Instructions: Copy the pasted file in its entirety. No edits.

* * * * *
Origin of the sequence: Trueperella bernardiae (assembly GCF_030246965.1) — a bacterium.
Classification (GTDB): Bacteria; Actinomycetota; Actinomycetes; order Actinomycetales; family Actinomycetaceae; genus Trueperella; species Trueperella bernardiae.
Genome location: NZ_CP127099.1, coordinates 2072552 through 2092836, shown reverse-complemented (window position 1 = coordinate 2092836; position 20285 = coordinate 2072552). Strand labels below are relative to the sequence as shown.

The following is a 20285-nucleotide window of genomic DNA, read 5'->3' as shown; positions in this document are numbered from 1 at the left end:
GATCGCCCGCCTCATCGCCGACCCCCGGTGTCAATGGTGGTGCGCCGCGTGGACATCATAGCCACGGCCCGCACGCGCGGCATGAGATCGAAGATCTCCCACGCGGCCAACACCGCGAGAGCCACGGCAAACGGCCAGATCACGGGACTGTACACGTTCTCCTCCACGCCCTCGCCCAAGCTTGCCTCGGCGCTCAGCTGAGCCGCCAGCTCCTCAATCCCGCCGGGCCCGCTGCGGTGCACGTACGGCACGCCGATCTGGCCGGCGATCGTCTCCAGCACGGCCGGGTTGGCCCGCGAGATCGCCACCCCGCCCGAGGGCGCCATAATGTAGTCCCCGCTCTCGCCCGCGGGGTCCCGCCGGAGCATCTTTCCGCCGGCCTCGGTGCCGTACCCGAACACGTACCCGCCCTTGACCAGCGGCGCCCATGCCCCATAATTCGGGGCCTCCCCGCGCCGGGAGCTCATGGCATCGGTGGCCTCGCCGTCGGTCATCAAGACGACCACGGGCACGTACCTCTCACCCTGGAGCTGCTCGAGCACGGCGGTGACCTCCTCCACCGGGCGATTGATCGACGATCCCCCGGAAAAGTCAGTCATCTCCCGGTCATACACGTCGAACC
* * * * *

Origin of the sequence: Trueperella bernardiae (assembly GCF_030246965.1) — a bacterium.
Classification (GTDB): Bacteria; Actinomycetota; Actinomycetes; order Actinomycetales; family Actinomycetaceae; genus Trueperella; species Trueperella bernardiae.
Genome location: NZ_CP127099.1, coordinates 2072552 through 2092836, shown reverse-complemented (window position 1 = coordinate 2092836; position 20285 = coordinate 2072552). Strand labels below are relative to the sequence as shown.

The following is a 20285-nucleotide window of genomic DNA, read 5'->3' as shown; positions in this document are numbered from 1 at the left end:
GATCGCCCGCCTCATCGCCGACCCCCGGTGTCAATGGTGGTGCGCCGCGTGGACATCATAGCCACGGCCCGCACGCGCGGCATGAGATCGAAGATCTCCCACGCGGCCAACACCGCGAGAGCCACGGCAAACGGCCAGATCACGGGACTGTACACGTTCTCCTCCACGCCCTCGCCCAAGCTTGCCTCGGCGCTCAGCTGAGCCGCCAGCTCCTCAATCCCGCCGGGCCCGCTGCGGTGCACGTACGGCACGCCGATCTGGCCGGCGATCGTCTCCAGCACGGCCGGGTTGGCCCGCGAGATCGCCACCCCGCCCGAGGGCGCCATAATGTAGTCCCCGCTCTCGCCCGCGGGGTCCCGCCGGAGCATCTTTCCGCCGGCCTCGGTGCCGTACCCGAACACGTACCCGCCCTTGACCAGCGGCGCCCATGCCCCATAATTCGGGGCCTCCCCGCGCCGGGAGCTCATGGCATCGGTGGCCTCGCCGTCGGTCATCAAGACGACCACGGGCACGTACCTCTCACCCTGGAGCTGCTCGAGCACGGCGGTGACCTCCTCCACCGGGCGATTGATCGACGATCCCCCGGAAAAGTCAGTCATCTCCCGGTCATACACGTCGAACC